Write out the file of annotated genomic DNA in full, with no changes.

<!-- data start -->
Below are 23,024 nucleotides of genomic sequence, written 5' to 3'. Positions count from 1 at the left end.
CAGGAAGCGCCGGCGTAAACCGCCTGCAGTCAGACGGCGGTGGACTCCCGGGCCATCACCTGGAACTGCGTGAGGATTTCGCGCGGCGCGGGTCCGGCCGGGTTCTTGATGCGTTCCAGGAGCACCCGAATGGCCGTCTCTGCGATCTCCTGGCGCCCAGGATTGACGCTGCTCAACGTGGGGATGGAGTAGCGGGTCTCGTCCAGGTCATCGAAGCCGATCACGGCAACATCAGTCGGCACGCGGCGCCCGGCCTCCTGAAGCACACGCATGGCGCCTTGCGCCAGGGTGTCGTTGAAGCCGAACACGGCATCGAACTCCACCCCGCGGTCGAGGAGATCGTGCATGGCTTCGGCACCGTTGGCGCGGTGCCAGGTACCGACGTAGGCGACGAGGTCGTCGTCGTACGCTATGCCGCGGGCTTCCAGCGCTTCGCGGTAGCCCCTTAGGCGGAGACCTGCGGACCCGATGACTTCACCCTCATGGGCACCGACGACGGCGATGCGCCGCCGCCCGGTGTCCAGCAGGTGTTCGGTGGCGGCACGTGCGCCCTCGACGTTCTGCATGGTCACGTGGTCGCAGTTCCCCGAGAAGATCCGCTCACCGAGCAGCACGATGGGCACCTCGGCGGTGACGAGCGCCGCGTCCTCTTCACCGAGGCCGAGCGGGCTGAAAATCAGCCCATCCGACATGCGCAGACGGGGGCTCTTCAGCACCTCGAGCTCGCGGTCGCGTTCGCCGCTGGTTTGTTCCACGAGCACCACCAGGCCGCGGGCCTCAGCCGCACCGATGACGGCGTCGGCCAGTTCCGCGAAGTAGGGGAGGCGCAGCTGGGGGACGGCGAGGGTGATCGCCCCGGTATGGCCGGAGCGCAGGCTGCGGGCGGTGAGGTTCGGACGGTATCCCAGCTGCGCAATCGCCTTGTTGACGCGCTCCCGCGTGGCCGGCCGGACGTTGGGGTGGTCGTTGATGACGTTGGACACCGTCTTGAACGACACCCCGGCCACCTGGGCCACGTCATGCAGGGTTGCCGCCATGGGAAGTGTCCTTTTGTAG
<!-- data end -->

Below are 23,024 nucleotides of genomic sequence, written 5' to 3'. Positions count from 1 at the left end.
CAGGAAGCGCCGGCGTAAACCGCCTGCAGTCAGACGGCGGTGGACTCCCGGGCCATCACCTGGAACTGCGTGAGGATTTCGCGCGGCGCGGGTCCGGCCGGGTTCTTGATGCGTTCCAGGAGCACCCGAATGGCCGTCTCTGCGATCTCCTGGCGCCCAGGATTGACGCTGCTCAACGTGGGGATGGAGTAGCGGGTCTCGTCCAGGTCATCGAAGCCGATCACGGCAACATCAGTCGGCACGCGGCGCCCGGCCTCCTGAAGCACACGCATGGCGCCTTGCGCCAGGGTGTCGTTGAAGCCGAACACGGCATCGAACTCCACCCCGCGGTCGAGGAGATCGTGCATGGCTTCGGCACCGTTGGCGCGGTGCCAGGTACCGACGTAGGCGACGAGGTCGTCGTCGTACGCTATGCCGCGGGCTTCCAGCGCTTCGCGGTAGCCCCTTAGGCGGAGACCTGCGGACCCGATGACTTCACCCTCATGGGCACCGACGACGGCGATGCGCCGCCGCCCGGTGTCCAGCAGGTGTTCGGTGGCGGCACGTGCGCCCTCGACGTTCTGCATGGTCACGTGGTCGCAGTTCCCCGAGAAGATCCGCTCACCGAGCAGCACGATGGGCACCTCGGCGGTGACGAGCGCCGCGTCCTCTTCACCGAGGCCGAGCGGGCTGAAAATCAGCCCATCCGACATGCGCAGACGGGGGCTCTTCAGCACCTCGAGCTCGCGGTCGCGTTCGCCGCTGGTTTGTTCCACGAGCACCACCAGGCCGCGGGCCTCAGCCGCACCGATGACGGCGTCGGCCAGTTCCGCGAAGTAGGGGAGGCGCAGCTGGGGGACGGCGAGGGTGATCGCCCCGGTATGGCCGGAGCGCAGGCTGCGGGCGGTGAGGTTCGGACGGTATCCCAGCTGCGCAATCGCCTTGTTGACGCGCTCCCGCGTGGCCGGCCGGACGTTGGGGTGGTCGTTGATGACGTTGGACACCGTCTTGAACGACACCCCGGCCACCTGGGCCACGTCATGCAGGGTTGCCGCCATGGGAAGTGTCCTTTTGTAG